PITTSBURGH — An alarming number of women older than the 65 joined the extreme poor last year, according to a new report by the National Women’s Law Center entitled “Insecure & Unequal.” It analyzes recently released data from the Census Bureau.
The retirement picture for nearly 1 million older women in America whose income fell below extreme poverty levels last year — meaning their annual income is $5,500 or less — is anything but golden. They never have enough to cover food, medicine, and housing and must make tough choices daily on what sacrifices they must make to survive.
“The economic security of older women is getting worse,” said Kate Gallagher Robbins, senior policy analyst at the law center in Washington. “We are talking about an entire population of women who are already on the brink and will be pushed further into economic need.”
The number of aging women struggling to make ends meet on $500 or less each month increased 18 percent last year, according to the law center's analysis of U.S. Census data. That means an additional 135,000 elderly people slid into extreme poverty in 2012. The total number of women 65 and older in this country living on $5,500 a year or less now totals 733,000.
Other key findings in the report were that the poverty rate — based on $11,720 or less in annual income for single adults — among adult women was 14.5 percent in 2012, compared to 11 percent for adult men.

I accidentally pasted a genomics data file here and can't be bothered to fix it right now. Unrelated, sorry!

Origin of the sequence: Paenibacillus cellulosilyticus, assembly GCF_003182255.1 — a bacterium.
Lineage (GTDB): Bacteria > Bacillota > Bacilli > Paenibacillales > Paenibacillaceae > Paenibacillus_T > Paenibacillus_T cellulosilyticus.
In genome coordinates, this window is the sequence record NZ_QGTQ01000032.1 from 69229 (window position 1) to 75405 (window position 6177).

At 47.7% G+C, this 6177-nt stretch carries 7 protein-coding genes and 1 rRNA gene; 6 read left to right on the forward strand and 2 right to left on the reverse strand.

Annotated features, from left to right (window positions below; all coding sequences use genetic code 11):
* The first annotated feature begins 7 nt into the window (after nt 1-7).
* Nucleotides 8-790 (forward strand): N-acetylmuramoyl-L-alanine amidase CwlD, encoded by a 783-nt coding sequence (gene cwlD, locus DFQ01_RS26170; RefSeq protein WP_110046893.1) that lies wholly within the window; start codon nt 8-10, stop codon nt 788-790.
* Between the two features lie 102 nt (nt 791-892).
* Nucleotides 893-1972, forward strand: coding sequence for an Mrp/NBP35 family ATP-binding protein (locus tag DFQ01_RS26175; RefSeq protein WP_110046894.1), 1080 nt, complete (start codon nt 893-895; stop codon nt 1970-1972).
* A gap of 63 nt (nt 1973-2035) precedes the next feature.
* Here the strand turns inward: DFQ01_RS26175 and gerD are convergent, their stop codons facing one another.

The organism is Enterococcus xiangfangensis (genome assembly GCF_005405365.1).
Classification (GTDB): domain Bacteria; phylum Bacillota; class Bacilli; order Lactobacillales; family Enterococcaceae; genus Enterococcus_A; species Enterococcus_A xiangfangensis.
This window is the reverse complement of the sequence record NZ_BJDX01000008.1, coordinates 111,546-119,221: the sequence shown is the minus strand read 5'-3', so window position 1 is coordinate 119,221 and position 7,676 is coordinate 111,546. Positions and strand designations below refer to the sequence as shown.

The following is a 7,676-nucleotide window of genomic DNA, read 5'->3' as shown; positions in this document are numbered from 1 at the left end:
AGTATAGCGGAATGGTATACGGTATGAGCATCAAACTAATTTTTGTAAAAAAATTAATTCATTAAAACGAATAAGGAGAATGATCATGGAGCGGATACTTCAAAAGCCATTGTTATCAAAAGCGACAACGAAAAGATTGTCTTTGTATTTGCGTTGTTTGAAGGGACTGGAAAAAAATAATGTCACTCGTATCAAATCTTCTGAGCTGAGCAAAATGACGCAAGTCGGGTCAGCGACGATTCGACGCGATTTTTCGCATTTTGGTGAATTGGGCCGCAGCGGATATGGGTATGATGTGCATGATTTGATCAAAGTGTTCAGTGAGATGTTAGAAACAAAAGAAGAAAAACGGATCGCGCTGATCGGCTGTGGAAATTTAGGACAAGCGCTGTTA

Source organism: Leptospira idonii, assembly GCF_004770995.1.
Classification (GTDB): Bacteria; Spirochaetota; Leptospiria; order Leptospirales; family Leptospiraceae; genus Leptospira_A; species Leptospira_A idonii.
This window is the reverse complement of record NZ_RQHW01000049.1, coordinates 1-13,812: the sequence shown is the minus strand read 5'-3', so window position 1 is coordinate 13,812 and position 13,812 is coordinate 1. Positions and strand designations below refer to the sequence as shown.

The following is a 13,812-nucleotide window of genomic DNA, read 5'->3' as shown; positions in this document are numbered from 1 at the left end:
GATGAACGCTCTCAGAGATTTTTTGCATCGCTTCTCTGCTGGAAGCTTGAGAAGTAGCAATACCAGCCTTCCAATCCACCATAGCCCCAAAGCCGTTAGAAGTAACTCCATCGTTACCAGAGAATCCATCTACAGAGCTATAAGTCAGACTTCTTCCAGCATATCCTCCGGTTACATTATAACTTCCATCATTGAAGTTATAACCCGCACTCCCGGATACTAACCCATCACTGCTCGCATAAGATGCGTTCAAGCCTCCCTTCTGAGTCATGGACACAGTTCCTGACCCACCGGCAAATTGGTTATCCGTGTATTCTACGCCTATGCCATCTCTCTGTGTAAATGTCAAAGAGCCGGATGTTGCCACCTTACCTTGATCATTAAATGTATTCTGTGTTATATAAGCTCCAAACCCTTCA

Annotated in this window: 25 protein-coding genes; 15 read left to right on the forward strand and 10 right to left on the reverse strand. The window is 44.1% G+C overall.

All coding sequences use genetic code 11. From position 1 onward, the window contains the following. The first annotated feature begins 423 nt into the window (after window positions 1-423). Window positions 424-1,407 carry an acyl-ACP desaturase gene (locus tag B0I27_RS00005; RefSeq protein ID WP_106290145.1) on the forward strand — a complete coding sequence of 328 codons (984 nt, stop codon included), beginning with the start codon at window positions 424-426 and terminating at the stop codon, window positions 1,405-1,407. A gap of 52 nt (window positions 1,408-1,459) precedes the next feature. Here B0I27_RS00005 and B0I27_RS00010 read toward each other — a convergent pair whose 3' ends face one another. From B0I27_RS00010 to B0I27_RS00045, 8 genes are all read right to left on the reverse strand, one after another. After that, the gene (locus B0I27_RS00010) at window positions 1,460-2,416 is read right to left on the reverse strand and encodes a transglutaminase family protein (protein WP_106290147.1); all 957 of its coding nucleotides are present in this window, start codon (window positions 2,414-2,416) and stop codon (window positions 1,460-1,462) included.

The poverty rate for single-mother families with children was 40.9 percent compared to 22.6 percent for single fathers with children and 8.9 percent for families with children headed by a married couple.
While the law center's report does not say why extreme poverty is on the rise for older single women, many of the differences between the economic status of men and women of retirement age can be seen by looking at how the earning patterns and life expectancy of men and women differ.
Previous studies by different organizations have found that women on average have lower lifetime earnings than men.
Women often spend fewer years in the work force because they are more likely to drop out of the work force to raise children or care for relatives. Women generally have a longer life span than men. Women also are less likely to receive a pension, and they tend to have lower financial net worth than men.
The Block News Alliance consists of The Blade and the Pittsburgh Post-Gazette. Tim Grant is a reporter for the Post-Gazette.
Contact Tim Grant at: email@example.com or 412-263-1591.